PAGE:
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Breastfeeding: Relative Benefits for the Mother

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Breastfeeding: Relative Benefits for the Mother  

I am pregnant and going to have my first child. What are the pros and cons for me from nursing my infant?

Breastfeeding has several physical and psychological benefits for the mother. These benefits include helping to: (references 1-4)

• Reduce uterine bleeding and speed return of uterus to normal size after giving birth and delay menstruation, thereby lowering the loss of blood

• Delay return to ovulation, thereby reducing risk of an immediate pregnancy

• Hasten loss of weight to achieve the weight prior to pregnancy

• Lower the risk of breast cancer during the mother’s life

• Lower the risk of ovarian cancer during the mother’s life

• Possibly improve bone remineralization, thereby lowering the occurrence of osteoporosis and hip fractures after menopause

• Fortify an emotional bond between mother and child

On the other hand, breastfeeding has a few disadvantages for the mother:(references 1, 3-5)

• Nursing can expose the mother to the infant’s germs to which the mother has not been previously exposed. However, the immune system of a healthy mother will produce antibodies and other immune substances to help fight infection in the mother’s body.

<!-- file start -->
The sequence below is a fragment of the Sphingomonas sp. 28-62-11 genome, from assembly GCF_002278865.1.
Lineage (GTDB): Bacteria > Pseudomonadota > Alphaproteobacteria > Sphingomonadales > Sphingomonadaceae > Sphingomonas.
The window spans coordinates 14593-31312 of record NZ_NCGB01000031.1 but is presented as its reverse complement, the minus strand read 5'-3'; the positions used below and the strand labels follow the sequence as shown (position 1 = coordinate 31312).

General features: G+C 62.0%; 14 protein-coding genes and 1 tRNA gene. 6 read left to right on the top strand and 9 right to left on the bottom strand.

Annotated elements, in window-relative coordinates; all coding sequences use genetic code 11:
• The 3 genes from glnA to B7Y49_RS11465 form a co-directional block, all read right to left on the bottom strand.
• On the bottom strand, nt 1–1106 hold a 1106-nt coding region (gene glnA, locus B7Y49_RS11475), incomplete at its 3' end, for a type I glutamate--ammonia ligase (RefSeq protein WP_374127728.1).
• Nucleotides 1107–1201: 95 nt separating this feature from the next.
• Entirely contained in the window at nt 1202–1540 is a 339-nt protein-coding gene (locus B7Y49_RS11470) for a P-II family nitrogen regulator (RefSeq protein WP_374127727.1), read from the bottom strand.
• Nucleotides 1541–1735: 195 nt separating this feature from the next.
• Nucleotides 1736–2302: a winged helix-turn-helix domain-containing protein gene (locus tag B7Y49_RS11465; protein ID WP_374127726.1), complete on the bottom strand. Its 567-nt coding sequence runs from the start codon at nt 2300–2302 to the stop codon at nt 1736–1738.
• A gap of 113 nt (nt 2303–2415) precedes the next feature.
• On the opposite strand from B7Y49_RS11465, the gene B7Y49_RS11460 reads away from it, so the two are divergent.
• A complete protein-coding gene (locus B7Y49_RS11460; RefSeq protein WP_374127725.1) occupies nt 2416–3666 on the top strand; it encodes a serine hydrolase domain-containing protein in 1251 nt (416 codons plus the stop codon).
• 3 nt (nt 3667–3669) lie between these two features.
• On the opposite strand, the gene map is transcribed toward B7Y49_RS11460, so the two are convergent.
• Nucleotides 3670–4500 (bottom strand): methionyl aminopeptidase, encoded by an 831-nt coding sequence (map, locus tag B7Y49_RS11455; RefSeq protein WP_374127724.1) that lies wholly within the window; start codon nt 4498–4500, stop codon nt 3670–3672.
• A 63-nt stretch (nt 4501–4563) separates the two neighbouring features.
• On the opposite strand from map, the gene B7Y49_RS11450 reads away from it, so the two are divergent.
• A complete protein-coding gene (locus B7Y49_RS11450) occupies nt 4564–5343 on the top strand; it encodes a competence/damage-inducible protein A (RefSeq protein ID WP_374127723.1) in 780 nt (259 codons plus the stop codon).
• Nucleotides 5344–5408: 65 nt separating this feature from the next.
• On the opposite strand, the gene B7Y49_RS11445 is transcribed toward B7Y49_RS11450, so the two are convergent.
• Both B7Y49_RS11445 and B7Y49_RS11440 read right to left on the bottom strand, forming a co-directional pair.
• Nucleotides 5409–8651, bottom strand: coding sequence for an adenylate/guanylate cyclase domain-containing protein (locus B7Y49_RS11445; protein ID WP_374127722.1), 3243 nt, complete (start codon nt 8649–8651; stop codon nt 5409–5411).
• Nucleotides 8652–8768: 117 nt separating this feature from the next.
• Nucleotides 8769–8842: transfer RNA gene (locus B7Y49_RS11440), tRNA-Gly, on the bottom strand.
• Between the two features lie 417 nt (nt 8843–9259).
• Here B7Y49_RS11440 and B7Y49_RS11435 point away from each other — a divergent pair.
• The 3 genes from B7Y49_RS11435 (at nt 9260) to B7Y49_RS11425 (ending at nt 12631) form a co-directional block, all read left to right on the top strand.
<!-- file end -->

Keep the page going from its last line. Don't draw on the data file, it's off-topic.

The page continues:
• Following the first 6 weeks of nursing, women who are breastfeeding require a higher intake of food and liquid than their non-breastfeeding peers.

• Avoidance of alcoholic beverages is recommended for several reasons. Because alcohol concentrates in breast milk, an infant breastfed by a nursing mother who drinks alcohol could become exposed to alcohol. Also, drinking alcoholic beverages can inhibit the production of milk by the mother. Although a nursing mother occasionally may have one small alcoholic drink, she should avoid breastfeeding for 2 hours after the alcoholic drink.

• A delay in the return to ovulation reduces the chance of an immediate pregnancy

Overall, the benefits of breastfeeding for a healthy woman tend to outweigh the disadvantages. The decision whether to breastfeed is very personal. When considering whether breastfeeding is best for you and your baby:

• See our Q&A on relative benefits to the child.

• See the Policy Statement from the American Academy of Pediatrics on "Breastfeeding and the Use of Human Milk," in Pediatrics, 2005; 115(2):496-505, which can be accessed at

• See the website of the La Leche League International, www.lalecheleague.org, which provides helpful information about breastfeeding and support.

• Talk to your doctor about your medical history, the needs of your child, and the benefits of nursing your baby.


1. American Academy of Pediatrics, Section on Breastfeeding. Policy statement: Breastfeeding and the use of human milk. Pediatrics. 2005; 115(2):496-505.
2. Lancet. 2002; 360 (9238);1187-195.
3. What are the benefits of breastfeeding my baby? Accessed at www.lalecheleague.org.
4. American Academy of Pediatrics, Work Group on Breastfeeding. Policy statement: Breastfeeding and the use of human milk. Pediatrics. 1997; 100(6):1035-1039.
5. Can breastfeeding prevent diseases? Accessed at www.lalecheleague.org.

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